Steve is Head of the Business Transformation & Technology Practice and manages executive level interim appointments. He supports global businesses, FTSE 100s and entrepreneurial SMEs with transformational business change projects.
It’s been branded as the legislative change that could substantially impact the interim market: changes to IR35 which, from April 2020, will force organisations (ie the hirer, rather than the supplier), to determine an interim’s employment status for tax purposes.
The change effectively means it’s employers that will have to decide if their interims are ‘inside’ or ‘outside’ of IR35 (broadly around three rules – the level of control the employer has; an interim and employer’s mutuality of obligation; and whether an interim could supply a substitute). It’s all in the name of HMRC wanting to clamp down on ‘disguised employment’. If they’re inside, employers will be required to pay employers NI (13.8%) and Apprenticeship Levy (0.5%) for their interims which they haven’t previously. A rise in costs which some claim could shrink the interim market, and force employers to transition their recruitment.
Will the interim employment market really be impacted this way? I say not.
There are several reasons why. Firstly, employers need flexibility in their workplace. The rise in cost of an interim will not – for most users – be an issue and they will continue to use interims with a new ‘inside’ determination. I believe that by forcing employers to focus on the three rules, the professionalism of the sector will be raised. Not only does the change determine what an interim does, it also clarifies what they are ‘not’ expected to do (if they want to remain interim). IR35 will bring much needed clarity about expected responsibilities.
I suspect that initially, employers may think twice about using interims if there is someone permanent on their team that could do what they do. However,in the main, interims are hired because specific skills are missing in an organisation, and they are there for a fixed term, to deliver against pre-defined deliverables.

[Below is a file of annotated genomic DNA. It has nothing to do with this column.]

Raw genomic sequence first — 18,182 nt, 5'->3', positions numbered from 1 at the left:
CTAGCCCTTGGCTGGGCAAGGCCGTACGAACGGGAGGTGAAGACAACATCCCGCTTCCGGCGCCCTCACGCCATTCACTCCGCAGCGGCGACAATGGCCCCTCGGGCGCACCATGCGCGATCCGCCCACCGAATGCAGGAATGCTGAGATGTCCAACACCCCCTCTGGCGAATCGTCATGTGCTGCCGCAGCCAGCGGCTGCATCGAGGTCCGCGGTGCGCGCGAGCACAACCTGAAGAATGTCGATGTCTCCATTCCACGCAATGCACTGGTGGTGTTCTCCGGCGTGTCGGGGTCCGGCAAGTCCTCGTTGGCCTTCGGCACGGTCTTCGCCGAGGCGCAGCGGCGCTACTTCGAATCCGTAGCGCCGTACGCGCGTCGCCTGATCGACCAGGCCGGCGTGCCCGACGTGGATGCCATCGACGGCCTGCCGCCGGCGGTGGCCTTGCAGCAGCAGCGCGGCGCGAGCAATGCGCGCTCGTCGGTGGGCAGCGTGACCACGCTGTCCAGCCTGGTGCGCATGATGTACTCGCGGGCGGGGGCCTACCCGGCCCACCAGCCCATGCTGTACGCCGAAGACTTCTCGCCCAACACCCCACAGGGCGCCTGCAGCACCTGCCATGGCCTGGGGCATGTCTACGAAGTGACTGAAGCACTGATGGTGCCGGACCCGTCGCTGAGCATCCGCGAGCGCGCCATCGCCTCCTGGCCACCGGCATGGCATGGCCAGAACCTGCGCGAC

If employers do suddenly release interims, as part of some knee-jerk reaction as we have seen some do, then I predict that these employers will realise the valuable work the interims were doing fairly quickly, and re-hire them further down the line. This was a pattern seen when the legislation was rolled out across the public sector.
There will always be winners and losers with any legislative change. The winners from an employer point of view will be those that don’t take a blanket ‘everyone’s in’ approach, and instead independently assess their interim workforce. Additionally, they will be able to pick up fantastic interim talent who find themselves available due to the ‘lazy’ blanket determinations. Companies should see this as an opportunity to take a systematic look at their interims book, and simply see who their best people are, so they can keep them. And yes, this will involve raising day rates to offset costs.
IR35 isn’t new, it’s been around since 2000. It’s only the responsibility for making the determination that’s changed. For employers, IR35 is just another tax businesses have to pay, because that’s what it is. When viewed like this, the decision about hiring an interim will revert back to what it’s always been about: the utilisation of a highly skilled, flexible workforce.
Eton Bridge Partners is a leading Executive Search and Interim Management firm with specialist practices covering the breadth of corporate leadership